There will be DiScovers that introduce you to more exotic birds than Florida's Black Kids. Debut EP Wizard of Ahhhs has already been touted by all the usual peddlers; the band's humid, junkyard blend of post(-party) pop-rock and dazed, '80s fervour should have reached your ears by now. Whatever merit lies in the teetering piles of hype remains, thankfully, to be seen; but Black Kids will burn up soon, their skies are turning pink.
Black Kids are bassist Owen Holmes, drummer Kevin Snow and keyboardists Dawn Watley and Ali Youngblood. The latter two also share vocal duties with Ali's brother and guitarist Reggie Youngblood, who DiS chitted the chat with.
What are your plans for the next few months?
Reggie Youngblood: CMJ, release 7" in November, and play the UK in November. And maybe some guitar lessons...
Any particular reason for the name, other than the obvious?
RY: I'm notorious for coming up with horrible band names, but we really didn't come up with 'Black Kids', it kind of imposed itself upon us. That story is too long, but I do like how the name can be seen as dangerous, controversial or whatever, but in reality it's innocuous, like Sex Pistols or Buzzcocks... there's the appearance of something naughty going on, but really it's harmless, and you have to ask yourself, why did I think this or that?
Are you surprised by how positive the reaction to Wizard of Ahhhs has been?
RY: Not really. I think the songs are that good. I'm more surprised that people are actually getting a chance to react, that they're even hearing our songs.
The obligatory how did you meet/form/get to this stage question…
RY: I've been playing music with Kevin Snow for over ten years. When he got sick of me, Owen Holmes took a chance, which directly caused Kevin to get jealous. So, he came back around... Ali, my sister, is the most talented person I know (and I can bully her), so that was an easy decision, and Dawn...she was a concession I had to make to get Ali to play, (they're best friends). Luckily, it turns out that Dawn's the most accomplished musician in the outfit.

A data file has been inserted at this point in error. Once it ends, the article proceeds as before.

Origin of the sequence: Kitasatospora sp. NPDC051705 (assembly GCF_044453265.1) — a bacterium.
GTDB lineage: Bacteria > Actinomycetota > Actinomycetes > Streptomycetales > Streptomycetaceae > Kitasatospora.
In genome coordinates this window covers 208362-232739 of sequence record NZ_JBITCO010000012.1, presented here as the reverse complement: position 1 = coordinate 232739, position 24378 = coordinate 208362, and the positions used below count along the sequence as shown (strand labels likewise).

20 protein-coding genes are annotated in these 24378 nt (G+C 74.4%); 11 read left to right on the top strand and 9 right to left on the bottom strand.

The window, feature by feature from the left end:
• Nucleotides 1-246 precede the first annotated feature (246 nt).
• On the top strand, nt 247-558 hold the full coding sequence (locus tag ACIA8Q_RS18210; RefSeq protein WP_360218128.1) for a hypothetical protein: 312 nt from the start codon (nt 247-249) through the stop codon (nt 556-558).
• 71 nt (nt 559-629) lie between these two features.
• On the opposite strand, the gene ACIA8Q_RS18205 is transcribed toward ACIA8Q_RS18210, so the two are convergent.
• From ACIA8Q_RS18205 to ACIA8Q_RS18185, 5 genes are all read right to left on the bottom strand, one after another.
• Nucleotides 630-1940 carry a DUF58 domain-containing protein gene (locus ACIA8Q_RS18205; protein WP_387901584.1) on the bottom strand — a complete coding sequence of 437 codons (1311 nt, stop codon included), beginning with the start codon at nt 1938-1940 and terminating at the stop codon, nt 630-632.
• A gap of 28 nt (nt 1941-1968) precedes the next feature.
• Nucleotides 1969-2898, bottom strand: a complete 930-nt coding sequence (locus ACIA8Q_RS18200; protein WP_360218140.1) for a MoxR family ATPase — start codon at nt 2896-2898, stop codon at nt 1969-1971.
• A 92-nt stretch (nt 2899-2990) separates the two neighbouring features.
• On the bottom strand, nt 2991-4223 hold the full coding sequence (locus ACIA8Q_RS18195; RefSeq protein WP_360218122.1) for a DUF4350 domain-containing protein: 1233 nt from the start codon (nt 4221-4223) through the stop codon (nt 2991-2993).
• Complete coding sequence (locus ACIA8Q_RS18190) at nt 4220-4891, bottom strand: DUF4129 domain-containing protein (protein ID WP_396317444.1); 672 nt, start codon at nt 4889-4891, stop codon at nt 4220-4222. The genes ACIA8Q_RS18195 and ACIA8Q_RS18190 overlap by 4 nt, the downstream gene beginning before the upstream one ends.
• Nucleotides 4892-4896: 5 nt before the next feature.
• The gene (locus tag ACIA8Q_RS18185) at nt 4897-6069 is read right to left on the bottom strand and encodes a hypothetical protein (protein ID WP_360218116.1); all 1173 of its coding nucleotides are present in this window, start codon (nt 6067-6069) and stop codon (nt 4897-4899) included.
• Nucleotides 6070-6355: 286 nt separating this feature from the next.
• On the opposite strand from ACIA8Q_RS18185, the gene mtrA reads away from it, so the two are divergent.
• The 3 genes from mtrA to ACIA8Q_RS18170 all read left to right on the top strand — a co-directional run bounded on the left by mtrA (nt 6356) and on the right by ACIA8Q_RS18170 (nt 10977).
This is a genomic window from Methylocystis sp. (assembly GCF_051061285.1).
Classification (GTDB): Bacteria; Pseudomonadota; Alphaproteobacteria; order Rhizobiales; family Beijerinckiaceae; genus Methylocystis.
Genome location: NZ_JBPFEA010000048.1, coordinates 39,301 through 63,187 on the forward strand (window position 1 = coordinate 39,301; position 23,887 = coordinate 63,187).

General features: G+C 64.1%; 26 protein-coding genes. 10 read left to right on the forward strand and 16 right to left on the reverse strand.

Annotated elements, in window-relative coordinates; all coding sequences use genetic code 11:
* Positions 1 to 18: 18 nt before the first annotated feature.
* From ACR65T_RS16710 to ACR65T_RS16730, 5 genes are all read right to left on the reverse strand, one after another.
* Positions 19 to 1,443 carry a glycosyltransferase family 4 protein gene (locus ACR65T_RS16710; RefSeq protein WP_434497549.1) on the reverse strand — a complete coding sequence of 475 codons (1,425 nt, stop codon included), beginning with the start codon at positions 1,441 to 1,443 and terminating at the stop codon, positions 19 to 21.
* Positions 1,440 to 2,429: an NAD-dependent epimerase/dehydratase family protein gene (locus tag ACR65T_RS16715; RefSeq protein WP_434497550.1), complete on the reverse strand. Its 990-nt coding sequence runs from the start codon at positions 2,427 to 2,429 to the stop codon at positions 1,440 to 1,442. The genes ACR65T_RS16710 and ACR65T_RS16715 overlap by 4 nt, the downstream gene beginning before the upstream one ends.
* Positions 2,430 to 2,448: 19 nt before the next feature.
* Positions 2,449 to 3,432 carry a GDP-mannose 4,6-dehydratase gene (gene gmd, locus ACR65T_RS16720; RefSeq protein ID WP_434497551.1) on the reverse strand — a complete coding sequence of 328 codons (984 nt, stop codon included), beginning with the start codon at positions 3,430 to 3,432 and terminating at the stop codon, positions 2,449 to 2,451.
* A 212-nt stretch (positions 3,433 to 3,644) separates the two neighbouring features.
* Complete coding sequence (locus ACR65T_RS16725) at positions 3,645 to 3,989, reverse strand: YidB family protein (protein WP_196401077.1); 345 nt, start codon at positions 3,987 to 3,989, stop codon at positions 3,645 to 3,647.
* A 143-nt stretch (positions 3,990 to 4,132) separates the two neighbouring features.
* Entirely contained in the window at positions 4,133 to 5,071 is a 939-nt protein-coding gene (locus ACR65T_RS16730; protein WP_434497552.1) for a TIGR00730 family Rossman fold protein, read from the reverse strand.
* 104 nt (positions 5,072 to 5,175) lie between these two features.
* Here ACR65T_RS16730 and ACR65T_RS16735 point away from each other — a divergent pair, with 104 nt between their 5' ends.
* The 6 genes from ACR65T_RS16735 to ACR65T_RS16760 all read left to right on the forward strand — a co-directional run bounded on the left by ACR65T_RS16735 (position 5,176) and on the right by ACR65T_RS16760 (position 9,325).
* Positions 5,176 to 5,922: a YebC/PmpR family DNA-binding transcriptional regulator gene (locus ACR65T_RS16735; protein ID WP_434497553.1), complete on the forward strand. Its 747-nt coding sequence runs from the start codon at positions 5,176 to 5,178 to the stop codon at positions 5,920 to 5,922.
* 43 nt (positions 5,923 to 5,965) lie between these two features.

For want of a better word, there's a lot of space in your music - is living in Florida really as nice and as chilled as you make it sound? Or is the band a kind of release?
RY: It can be a chill. But I already live a very undemanding life. I refuse to work, aside from watching my godson. So, I spend my days lazing about my apartment, reading, and listening to music. Maybe that space you hear in our songs is the vast uselessness I make of my time. Or reverb.
The way the music sounds - there seem to be influences from each decade since the war. But whenever it seems like it's gonna lose itself in doo-wop or girl group or power-pop or ‘80s synths or britpop something pulls it by the scruff of the neck back into today. Is there any concept as grand as post-modblah; retro-futurism behind what you do, or is that mix natural?
RY: Yeah, part of it is concept, only in that we love geeking out and dissecting very specific elements of pop music that we love. "Oh, this bassline! Christ! That fill! What is that noise?!?" And sure, we definitely take something away from every era consciously, but at the same time, it feels very natural to do so. I realised a while back that pop music is all about theft, but not in an unkindly sense. The heavy use of samples used to bother me, until I studied the history of blues in college. Back then, it was common practice for a bluesman to take a song, reinterpret it, and present it. Everyone was in on it, and it didn't take the pleasure out of it; everyone was like, "Yes, I know what he's doing here, he's taking this and making it that". So, there was pleasure in the recognition and pleasure in the fucking with it. Then the same happened when sampling came about. In any case, we're very comfortable with ‘borrowing’ ideas.
Ariel Pink - an influence?
RY: I'm not familiar. Worth checking out?
Yeah, I'd say so. There's sensitivity in there, isn't there? Do you worry people might see your music as too soft?
RY: Well, at this point, I could see people perceiving the music as "soft", but that's only because they've only heard half of Wizard of Ahhhs. Pitchfork reviewed the four songs on our MySpace as an EP, but there are actually some other tracks we recorded in that session... and those are somewhat more abrasive.
Best cities, shows, experiences?
RY: We've only played at home and Athens, Georgia. So, being that I've been playing in Jacksonville for over a decade, Athens wins. Besides, it's the Mecca for indie music in the south.
When was the last time you had "really good sex"?
RY: Is it ever REALLY good?
One more - influences?
RY: Really, we're influenced by every popular song we've ever loved. From New Edition to New Order. From Neil Young to Fine Young Cannibals. From Prince to Queen...You get the picture, yeah?
Yeah, I reckon so. Cheers...
The band are rare to the UK but will play their first shows here in December; please be obliged with what's below:
5 London KCLSU
6 London ULU
7 London Camden Barfly
8 London Astoria 2
For now, another obligation...